Written February, 2009
The terrorist who lies to get on board an airplane believes his lie is justifiable. He doesn’t share values with those to whom he lies, in fact he despises them. The undercover vice squad officer, drug enforcement agent, or counter-intelligence agent, are living lies. They believe their lies are righteous, as does our government. Spies who are foreign nationals pretending to be members of the country in which they are living, are another example. As is the citizen who spies against his own country in the service of a foreign power. Such a spy will be more respected by those who employ her if she was motivated by admiration for her foreign employer’s form of government, not by a desire to earn money, pursue romance, or revenge a grievance against her home employer. Each of these very serious lies are authorized by a group, organization, or government. The liar and the authorizing agent believe lying is justified, necessary to do the job, although the employer may not always respect the liar for doing so. Typically the liar does not feel guilty about telling an authorized lie. The liar disrespects the target. Guilt arises only when lying to a respected target. Many lies are opportunistic, not authorized by anyone. The target of the lie often trusts the liar, not expecting to be misled. Sometimes, as when a police officer interrogates a suspect, it is much less certain whether the truth will be told, even though the instructions are to be truthful. Opportunistic lies are the ones where justification becomes a question.
Certainly honesty is usually the best policy, but the truth can sometimes be used cruelly. Suppose a husband is feeling a bit insecure one night and asks his wife “Was there any man at the party you thought was more attractive than me?”. If there was should she tell him? What would be the benefit? She could try to wiggle out of it: “You are the most attractive man to me?” but what if that is not the case, what if the other man was far more attractive? If she does not intend to pursue him, what purpose is served by telling her husband the truth?
When I had to wait three days to learn the outcome of a biopsy for cancer, I did not tell my wife, not wanting to worry her before I knew if there was something to worry about. When she noticed I seemed out of sorts and asked me if I was upset about something, I lied, denying I was worried. Later, when I told her about the biopsy, which fortunately was negative, she cautioned me to never again leave her out like that, but she wasn’t angry that I had lied to her. A friend told me that when she was out of town anything she did was OK. I asked her if her husband had agreed. She assumed he did and was certain he wouldn’t want to know or interfere with her independence. She was operating on the belief ‘what you don’t know won’t hurt you’. People should be very careful before following this maxim. Believing the target wants to be misled can be a self-indulging delusion. It gives the liar authorization without revealing his or her intention. In open marriages there was explicit agreement to accept infidelity, although the ground rules varied as to whether it would be concealed or had to be revealed. Believing your partner really doesn’t want to know is a dangerous path if it is not explicitly agreed to. A further hazard by going down this path is that lying can become what the lawyers call a slippery slope. The more one lies, the more matters one lies about, the greater the likelihood that you will lie about other things until there are few areas of honesty left in your life.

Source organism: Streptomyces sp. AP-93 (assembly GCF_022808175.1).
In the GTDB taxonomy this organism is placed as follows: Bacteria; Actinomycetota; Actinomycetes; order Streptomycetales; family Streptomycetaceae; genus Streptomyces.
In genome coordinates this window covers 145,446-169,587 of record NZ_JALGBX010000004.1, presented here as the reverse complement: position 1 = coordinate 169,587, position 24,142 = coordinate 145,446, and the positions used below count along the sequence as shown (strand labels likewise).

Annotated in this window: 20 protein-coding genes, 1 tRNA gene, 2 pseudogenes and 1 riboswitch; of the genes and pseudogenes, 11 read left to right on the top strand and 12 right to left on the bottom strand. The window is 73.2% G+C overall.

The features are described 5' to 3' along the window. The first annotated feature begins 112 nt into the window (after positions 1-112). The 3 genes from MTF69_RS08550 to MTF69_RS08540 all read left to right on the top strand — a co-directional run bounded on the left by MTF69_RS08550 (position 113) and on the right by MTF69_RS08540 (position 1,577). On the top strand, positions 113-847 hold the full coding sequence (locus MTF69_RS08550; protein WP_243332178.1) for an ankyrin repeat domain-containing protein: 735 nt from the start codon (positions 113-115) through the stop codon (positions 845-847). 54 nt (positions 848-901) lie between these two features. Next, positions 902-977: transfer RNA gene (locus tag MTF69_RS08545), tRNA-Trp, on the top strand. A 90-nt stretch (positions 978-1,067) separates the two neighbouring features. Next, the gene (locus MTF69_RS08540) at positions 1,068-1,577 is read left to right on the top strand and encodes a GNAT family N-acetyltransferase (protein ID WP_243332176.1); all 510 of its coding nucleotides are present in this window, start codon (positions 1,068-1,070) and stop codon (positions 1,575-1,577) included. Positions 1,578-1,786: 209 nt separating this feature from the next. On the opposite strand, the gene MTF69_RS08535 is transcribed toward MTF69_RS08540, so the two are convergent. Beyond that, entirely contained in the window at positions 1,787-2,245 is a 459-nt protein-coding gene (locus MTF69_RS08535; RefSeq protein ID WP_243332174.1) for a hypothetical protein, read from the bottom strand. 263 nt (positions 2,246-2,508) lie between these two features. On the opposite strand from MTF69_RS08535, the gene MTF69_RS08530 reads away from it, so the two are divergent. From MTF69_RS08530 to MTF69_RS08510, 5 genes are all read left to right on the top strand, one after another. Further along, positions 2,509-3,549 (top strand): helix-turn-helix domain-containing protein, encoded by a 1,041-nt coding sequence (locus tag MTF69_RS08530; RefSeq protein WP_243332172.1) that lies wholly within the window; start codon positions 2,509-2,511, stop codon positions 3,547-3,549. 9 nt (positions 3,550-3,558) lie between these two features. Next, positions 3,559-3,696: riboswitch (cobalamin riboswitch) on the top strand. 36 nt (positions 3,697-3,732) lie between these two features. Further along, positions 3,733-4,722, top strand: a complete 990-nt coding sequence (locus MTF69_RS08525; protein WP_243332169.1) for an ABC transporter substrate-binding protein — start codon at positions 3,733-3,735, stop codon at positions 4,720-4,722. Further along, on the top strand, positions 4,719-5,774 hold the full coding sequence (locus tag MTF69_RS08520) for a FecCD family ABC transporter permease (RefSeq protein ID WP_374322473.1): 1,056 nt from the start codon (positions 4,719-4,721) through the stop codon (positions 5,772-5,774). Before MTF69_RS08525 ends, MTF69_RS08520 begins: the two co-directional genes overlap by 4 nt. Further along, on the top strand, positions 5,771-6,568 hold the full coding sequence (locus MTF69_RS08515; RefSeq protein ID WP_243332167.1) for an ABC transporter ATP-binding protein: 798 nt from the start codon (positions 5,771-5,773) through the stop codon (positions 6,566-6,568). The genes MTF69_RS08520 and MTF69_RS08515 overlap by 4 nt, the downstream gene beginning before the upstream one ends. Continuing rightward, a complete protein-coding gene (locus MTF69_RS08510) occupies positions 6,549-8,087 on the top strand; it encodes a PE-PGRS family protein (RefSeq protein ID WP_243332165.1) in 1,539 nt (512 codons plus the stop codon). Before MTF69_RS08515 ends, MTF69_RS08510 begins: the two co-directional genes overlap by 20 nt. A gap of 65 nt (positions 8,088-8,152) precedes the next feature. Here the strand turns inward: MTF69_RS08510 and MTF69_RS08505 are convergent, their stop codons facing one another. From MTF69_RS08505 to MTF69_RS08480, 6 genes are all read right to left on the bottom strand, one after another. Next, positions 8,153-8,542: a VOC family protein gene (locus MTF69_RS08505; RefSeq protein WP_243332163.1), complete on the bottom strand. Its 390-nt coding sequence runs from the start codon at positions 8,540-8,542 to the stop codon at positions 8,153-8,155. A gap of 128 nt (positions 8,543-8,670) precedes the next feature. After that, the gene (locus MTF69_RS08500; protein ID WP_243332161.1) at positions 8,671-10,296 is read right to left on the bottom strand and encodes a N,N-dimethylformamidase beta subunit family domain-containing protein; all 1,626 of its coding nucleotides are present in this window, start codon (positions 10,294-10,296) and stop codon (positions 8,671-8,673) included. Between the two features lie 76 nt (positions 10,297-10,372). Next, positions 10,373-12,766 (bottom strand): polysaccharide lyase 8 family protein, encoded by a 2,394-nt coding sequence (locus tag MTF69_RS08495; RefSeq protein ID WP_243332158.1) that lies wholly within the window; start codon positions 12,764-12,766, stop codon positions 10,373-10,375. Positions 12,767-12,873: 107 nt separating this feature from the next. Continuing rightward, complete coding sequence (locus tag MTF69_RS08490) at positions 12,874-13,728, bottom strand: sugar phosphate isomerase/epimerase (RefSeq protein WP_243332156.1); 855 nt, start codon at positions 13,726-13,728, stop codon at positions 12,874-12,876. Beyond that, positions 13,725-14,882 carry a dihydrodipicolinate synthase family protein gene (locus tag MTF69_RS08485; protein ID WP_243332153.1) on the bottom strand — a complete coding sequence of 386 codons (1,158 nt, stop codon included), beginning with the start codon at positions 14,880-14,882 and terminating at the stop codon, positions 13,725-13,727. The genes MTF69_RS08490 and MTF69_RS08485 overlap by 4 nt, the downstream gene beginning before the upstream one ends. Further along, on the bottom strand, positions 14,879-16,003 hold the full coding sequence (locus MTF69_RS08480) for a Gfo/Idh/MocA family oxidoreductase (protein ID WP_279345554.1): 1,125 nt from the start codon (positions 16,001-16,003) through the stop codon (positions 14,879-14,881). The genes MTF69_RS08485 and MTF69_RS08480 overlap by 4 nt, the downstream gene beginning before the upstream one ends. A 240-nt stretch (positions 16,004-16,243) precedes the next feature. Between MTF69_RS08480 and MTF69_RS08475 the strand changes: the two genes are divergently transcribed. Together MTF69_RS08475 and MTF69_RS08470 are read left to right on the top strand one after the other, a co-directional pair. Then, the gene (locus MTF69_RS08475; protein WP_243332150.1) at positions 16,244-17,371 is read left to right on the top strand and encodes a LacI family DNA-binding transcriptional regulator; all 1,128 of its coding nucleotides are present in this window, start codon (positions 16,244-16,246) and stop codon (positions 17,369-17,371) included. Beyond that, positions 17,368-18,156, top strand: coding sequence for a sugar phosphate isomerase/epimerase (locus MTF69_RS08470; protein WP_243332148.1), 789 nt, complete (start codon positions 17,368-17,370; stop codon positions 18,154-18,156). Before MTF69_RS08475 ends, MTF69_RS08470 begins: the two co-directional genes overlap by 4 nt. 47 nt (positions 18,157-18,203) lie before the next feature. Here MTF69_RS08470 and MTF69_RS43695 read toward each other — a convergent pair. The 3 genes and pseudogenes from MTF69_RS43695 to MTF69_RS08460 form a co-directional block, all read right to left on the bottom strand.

Liars who believe they are engaging in an altruistic lie may not realize how often they also benefit. A senior vice president of a national insurance company explained that telling the truth can be unnecessarily cruel when the ego of another person is involved. “Sometimes, it’s hard to say to a guy. “No, you’ll never be chairman’”. The guy’s feelings are spared, but so are the feelings of the vice president. It might be ‘hard’ to deal with the guy’s disappointment, let alone the possibility of protest, especially if the guy might hold the vice president responsible for the negative evaluation. The lie spares both of them. One could argue that the guy is harmed by the lie, deprived of information that, though unpleasant, might lead him to improve his performance, or seek employment elsewhere. Nevertheless there are altruistic lies. The rescuers, who don’t tell the injured eleven-year-old boy that his parents died in the airplane crash because he is too weak to deal with that shock, obtain no benefits.
But in the previous examples – the lying spouse, the lying employer – the liars thought their motives were altruistic. Watch out whenever the lie you are considering provides benefits to you.
Is there any other guideline to help us think through when a lie is justified?
I think there is. It is simple but demands a lot of self-honesty. Put yourself in the shoes of the target and ask yourself how would the target feel if he or she was to discover the lie. Would the target understand that your motive was kindness not exploitation (concealing the worry about the biopsy), or would the target feel betrayed, that advantage had been taken? Would you lose the target’s trust? It is a simple guideline but a hard one to apply, because of the potential trap that you will underestimate how hurt and angry the target might feel so you can lie in good conscience. My advice: talk to a trusted friend, check it out. Err on the side of caution. Once trust is betrayed it may be difficult to re-establish. It is next to impossible to work with, live with, or love someone you don’t trust.